Vast Lake Of Liquid Water Discovered On Mars

The southern ice cap on Mars where a huge underground body of liquid water was discovered using radar

The southern ice cap on Mars where a huge underground body of liquid water was discovered using radar

A huge lake of liquid salty water has been found buried deep in Mars, raising the possibility of finding life on the red planet.

Orosei and colleagues used a radar instrument called MARSIS aboard the Mars Express spacecraft to make their discovery.

Scientists Roberto Orosei (L), Elena Pettinelli (C) and Enrico Flamini pose near a replica of the Cosmo Sky Med satellite before a news conference where they announce after first-time detection of liquid water on Mars by italian radar Italian radar MARSIS, on board the ESA's Mars at the Italian Space Agency headquarter in Rome, Italy July 25, 2018.

The hunt for evidence of past or present life on Mars has gotten a number of boosts in recent decades, including the discovery of what might be organic molecules in rock samples, but the biggest question on the minds of those who imagine the planet might have supported life is that of water. The blue triangle indicates an area of very high reflectivity, interpreted as being caused by the presence of a reservoir of water, about a mile below the surface.

For the past 12 years, a spacecraft-mounted radar called MARSIS has been sending radio waves down to Mars, which reflect back information about the make-up of the planet below. (AAP) A provided image shows an artist's impression of the Mars Express spacecraft probing the southern hemisphere of the red planet.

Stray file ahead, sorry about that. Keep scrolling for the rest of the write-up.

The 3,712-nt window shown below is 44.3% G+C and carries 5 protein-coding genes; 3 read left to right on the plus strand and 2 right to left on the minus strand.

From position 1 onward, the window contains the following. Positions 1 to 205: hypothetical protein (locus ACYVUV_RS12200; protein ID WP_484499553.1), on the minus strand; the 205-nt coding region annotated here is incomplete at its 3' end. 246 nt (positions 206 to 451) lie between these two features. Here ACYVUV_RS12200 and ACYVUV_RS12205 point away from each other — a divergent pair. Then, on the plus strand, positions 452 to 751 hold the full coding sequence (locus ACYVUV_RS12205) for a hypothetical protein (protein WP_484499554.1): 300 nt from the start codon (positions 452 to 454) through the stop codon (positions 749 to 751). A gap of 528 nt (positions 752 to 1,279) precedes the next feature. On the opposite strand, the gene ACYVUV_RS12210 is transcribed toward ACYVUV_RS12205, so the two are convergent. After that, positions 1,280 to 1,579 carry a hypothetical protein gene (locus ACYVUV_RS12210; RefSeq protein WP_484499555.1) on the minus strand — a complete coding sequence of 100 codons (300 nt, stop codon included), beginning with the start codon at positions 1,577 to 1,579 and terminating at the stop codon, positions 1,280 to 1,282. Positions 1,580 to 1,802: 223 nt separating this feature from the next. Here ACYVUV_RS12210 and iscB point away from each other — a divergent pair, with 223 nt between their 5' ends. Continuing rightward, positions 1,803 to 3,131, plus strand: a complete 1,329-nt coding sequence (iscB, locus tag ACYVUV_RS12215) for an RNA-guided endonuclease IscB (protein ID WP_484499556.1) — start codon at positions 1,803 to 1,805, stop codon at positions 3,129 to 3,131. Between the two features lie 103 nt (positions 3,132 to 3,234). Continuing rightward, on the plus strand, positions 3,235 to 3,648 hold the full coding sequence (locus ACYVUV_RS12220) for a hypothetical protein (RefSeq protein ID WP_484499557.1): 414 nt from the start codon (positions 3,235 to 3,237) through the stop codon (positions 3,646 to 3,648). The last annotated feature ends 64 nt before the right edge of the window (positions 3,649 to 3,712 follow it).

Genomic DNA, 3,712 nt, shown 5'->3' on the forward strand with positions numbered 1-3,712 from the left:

The frozen south pole of Mars is hiding something and a group of European researchers believe they know what it is.

Vast Lake Of Liquid Water Discovered On Mars

"Even with those limitations, we've now found that there is likely to be liquid water in the Martian subsurface", Stamenkovic said.

Even if this new discovery is validated, experts are lukewarm about whether this body of water would be suitable for life. In Earth's polar regions, the pressure of the overlying ice lowers its melting point, and geothermal heat warms it from below to create the subglacial lakes. It was home to plenty of liquid water and lakes at least 3.6 billion years ago.

One of the ingredients that scientists look for in the search for life is water - not just trace amounts of humidity or ice that freezes and vaporizes, but stable sources of water - such as an underground lake or aquifer.

Whether microbial forms of life could lie within is a matter of debate.

Speaking with the BBC, Orosei said it probably isn't "a very large lake", but added that this is a body of water and not runoff from a glacier or something else.

Researchers said they are not sure how far down it goes, but may be around one meter (three feet) deep. For those sadly and annoyingly not up on Mars-related happenings, this is notable in that it potentially marks the first time such a body of liquid water has been seen. Learning more about these caps can reveal Mars' climate history. Orbiters have also revealed enormous glaciers residing just under the surface, potentially accessible to any future explorers or even colonists that go there in the future. And unfortunately, we don't have that understanding-the instrument was simply too large to open it up and calibrate it on the ground before Mars Express was launched.

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